It’s a last bastion of civility, being allowed to drink at Penn Station, Brian mused ruefully as we carried our beers to his train home to Great Neck.

Fatahland and Hamastan

Now Israel has a dog in a real Palestinian fight: the nationalists rather than the Islamists.

Yes

Stars, Stripes & Superlatives

Here in Los Angeles I am bombarded with superlatives. Daniel’s record collection. The Bikram Yoga College of India world headquarters. Larry David’s Curb Your Enthusiasm. All mixed in with the most ravaging mediocrity.

Shite on Brighton

“Like many provincial towns,” the Private Eye reviewer stabs, “Brighton, as depicted in this hacked-together tribute, defines itself more by what it isn’t than by what it is. It’s not London, for one thing.”

Daily Yin

For my first test of the day as day, I open the back door and step outside to the little patio to see the sky and feel the air. I realize not everybody does this, so if people tell me I’m a miserable bastard then perhaps this little habit will correct their impression.

Mind the Dream

Dreaming about our passed companions as if they are alive requires tricks to the dreaming mind to overcome what it believes and knows to be true.

The Dharma Tits

Buddhism is the philosophy and psychology closest to Cognitive Therapy and vice versa.

Yes

Still Got the Jam

Jam was one of Maddie’s nine puppies, the one who remained after the others were all taken. That was always my plan, to keep the runt.

Such a Tramp

Maddie, who died 18 months ago today, was a mangy mutt and stank, but she was also among the most beautiful dogs I’ve ever seen and for me the longest, richest, widest, deepest streak of feeling lucky.

So You Noticed

I have had something very flattering: a request. Juan Carlos has asked me for comments on Casino Royale.

Fly the Blag

Ryanair has brought wretchedness to the skies. Rather than existing on a privileged plane, you stew in a poisoned atmosphere.

Approaching Infinite Justice

Immediately after 9/11, the burgeoning war on terror was named “Operation Infinite Justice”. Within days it was renamed “Operation Enduring Freedom”, but is the new name a mere cloaking of the first?

On the Seventh Day

The Mrs is skeptical of David Allen’s Getting Things Done self-management system because it eschews the rigors of time management in lieu of what feels right. But GTD is about informed feeling.

Don’t Panic!

An academic romp through Jewish American comedy starts out as a veritable rollercoaster ride, but grinds to halt with its obsession with one Bob Dylan.

Photographing a Handsome Old Man

I want to get people in my pics, but it’s tougher when you’re no longer a wide-eyed teenager, because people generally don’t like to think they are a spectacle.

The Beauty of Rain

Rain makes the rocks shine. It puts in motion things that are otherwise static. It illustrates gravity most prettily.

Ode to Salame

It’s supposed to be the arsehole of Tel Aviv, Salame Street, running east-west at its southern tip, but it always does me darn good.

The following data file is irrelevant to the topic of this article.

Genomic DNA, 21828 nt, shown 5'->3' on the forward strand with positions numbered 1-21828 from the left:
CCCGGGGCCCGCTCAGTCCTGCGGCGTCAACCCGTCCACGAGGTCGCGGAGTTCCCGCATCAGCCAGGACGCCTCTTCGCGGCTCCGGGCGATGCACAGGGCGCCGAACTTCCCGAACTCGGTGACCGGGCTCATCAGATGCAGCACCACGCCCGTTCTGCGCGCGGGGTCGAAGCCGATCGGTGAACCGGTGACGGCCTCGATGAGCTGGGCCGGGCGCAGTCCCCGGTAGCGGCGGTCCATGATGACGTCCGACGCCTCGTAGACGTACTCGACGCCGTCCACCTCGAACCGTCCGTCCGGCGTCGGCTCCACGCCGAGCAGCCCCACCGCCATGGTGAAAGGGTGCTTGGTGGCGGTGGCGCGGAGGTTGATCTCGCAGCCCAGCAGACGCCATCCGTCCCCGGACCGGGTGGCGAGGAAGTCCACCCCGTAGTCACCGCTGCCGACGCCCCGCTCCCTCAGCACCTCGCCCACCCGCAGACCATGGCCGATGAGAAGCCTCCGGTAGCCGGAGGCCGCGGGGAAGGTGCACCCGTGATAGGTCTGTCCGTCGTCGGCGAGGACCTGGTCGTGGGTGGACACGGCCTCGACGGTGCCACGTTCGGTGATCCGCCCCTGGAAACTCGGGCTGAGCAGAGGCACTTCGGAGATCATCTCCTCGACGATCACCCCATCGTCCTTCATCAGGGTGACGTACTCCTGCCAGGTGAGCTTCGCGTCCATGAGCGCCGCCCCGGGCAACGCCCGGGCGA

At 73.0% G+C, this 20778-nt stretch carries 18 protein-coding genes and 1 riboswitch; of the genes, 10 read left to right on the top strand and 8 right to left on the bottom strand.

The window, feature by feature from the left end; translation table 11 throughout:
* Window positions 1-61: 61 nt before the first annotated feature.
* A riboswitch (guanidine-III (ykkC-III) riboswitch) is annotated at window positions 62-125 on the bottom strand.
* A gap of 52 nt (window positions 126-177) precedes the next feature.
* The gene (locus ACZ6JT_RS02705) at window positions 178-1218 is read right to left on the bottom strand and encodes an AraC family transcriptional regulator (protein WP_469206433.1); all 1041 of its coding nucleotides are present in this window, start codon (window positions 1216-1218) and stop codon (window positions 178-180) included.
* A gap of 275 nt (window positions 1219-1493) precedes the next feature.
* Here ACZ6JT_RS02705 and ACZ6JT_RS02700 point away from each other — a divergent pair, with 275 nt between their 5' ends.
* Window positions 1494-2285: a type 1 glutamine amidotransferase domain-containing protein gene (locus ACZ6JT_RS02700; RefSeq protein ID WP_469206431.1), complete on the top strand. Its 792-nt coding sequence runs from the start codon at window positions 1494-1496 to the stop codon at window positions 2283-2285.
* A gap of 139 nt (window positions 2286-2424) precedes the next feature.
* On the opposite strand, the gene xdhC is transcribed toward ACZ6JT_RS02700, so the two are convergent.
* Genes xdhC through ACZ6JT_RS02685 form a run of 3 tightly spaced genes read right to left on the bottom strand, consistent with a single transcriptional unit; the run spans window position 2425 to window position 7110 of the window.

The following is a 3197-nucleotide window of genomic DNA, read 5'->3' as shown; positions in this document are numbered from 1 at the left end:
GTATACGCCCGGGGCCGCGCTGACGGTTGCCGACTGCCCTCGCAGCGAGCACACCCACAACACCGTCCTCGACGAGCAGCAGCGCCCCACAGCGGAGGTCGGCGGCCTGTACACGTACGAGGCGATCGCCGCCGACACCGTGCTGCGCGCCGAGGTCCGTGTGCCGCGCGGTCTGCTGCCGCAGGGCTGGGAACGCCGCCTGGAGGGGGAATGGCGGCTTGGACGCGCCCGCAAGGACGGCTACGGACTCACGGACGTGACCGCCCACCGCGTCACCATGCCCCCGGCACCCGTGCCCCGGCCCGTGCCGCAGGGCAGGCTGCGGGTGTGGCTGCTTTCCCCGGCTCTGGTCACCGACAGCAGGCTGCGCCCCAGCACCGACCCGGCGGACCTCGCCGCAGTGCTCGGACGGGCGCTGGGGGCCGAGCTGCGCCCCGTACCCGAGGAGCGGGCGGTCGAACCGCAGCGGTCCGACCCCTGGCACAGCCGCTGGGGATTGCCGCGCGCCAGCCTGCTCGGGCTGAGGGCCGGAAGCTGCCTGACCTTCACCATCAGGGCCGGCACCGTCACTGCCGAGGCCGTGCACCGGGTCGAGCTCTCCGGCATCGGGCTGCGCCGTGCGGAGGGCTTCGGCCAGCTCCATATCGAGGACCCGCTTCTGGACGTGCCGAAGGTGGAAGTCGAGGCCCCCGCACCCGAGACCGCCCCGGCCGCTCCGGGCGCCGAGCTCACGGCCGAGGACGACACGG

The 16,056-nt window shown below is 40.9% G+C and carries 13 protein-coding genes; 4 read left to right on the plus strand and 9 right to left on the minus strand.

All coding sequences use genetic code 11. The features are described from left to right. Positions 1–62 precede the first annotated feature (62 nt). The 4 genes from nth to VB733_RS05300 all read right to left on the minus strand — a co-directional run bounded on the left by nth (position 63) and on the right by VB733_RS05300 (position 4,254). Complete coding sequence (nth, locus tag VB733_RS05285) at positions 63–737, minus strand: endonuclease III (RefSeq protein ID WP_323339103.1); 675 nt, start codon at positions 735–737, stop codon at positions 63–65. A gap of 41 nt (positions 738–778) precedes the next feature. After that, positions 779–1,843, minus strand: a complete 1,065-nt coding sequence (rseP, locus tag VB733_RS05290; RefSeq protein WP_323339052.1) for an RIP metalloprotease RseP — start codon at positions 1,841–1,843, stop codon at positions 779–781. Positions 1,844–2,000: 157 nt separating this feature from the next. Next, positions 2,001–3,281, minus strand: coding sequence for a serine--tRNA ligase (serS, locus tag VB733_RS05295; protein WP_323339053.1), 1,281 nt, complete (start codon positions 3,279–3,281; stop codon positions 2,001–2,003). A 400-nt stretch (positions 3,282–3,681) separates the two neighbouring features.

I Love Laundry

How pleasing it is to have my own washing machine. If all isn’t right with the world, not even in my world, at least the laundry cycle is functioning.

Lovely Scenery, But Walks Getting Boring

Unless I drive somewhere new, it’s not much fun to just step out the door and wander. But driving to go for a walk seems a tad ridiculous.

For Love of Economy

It disturbs me to be driving a car that gets fewer kilometers to the shekel than did my previous.

Shinui and the Seven-Year Itch

How refreshing to see Asian faces out shopping in Tel Aviv, or Africans riding the bus to Ra’anana. With them Israel is given fresh wellsprings of culture.

Allah Help the Jackals

While it’s obvious that overplaying your power can result in a downfall, it’s less obvious that underplaying it also leads to trouble. America did this in the 1970s under Carter. Israel seems to have done it almost perennially.

Yes

For Tel Aviv, Better a Skylift Than a Subway

Rather than copycatting a transportation system from the 19th century, Israel could inject into its civic planning the same audacity and resourcefulness that it has historically brought to agriculture and defence.

Yes

Canada Obscura

There’s not a patch of water to be seen—the most liquid thing is the word “Coffee” on one of the low-slung strip-mall buildings. It’s a scene more artful than art itself.

Tour of Kitchen Duty

There was yelling and spray and I raced to keep up. One can enjoy, briefly, the company of men.

Independence Park Up for Grabs?

To this day men of many ages walk these bushes, they delicately lurk these bushes, and stand in places odd to choose.

Yes

Tira Saunters

The one-lane road is empty; down below is the Sharon Plain, looking vast. Israel may be a small country but we’re still speaking here of land.

A Call to Thumbs

When you hitchhike it’s out of your hands, and that’s therapeutic. Paradoxically, you also see how much control you do have.

 

Briefs (cont’d)

Sunday, May 20th, 2018

Caroline Glick praises the genius of Trump’s recognition of Israel’s capital. I’d go further: its most important result is being the crowning piece of pressure on the Palestinians to finally strike a deal with Israel and end the existential conflict; it transforms East Jerusalem from a given to pocket into a prize to win.

Saturday, May 12th, 2018

Make it work, ‘cos you’ve got opposites.

Irit Levy

Friday, May 11th, 2018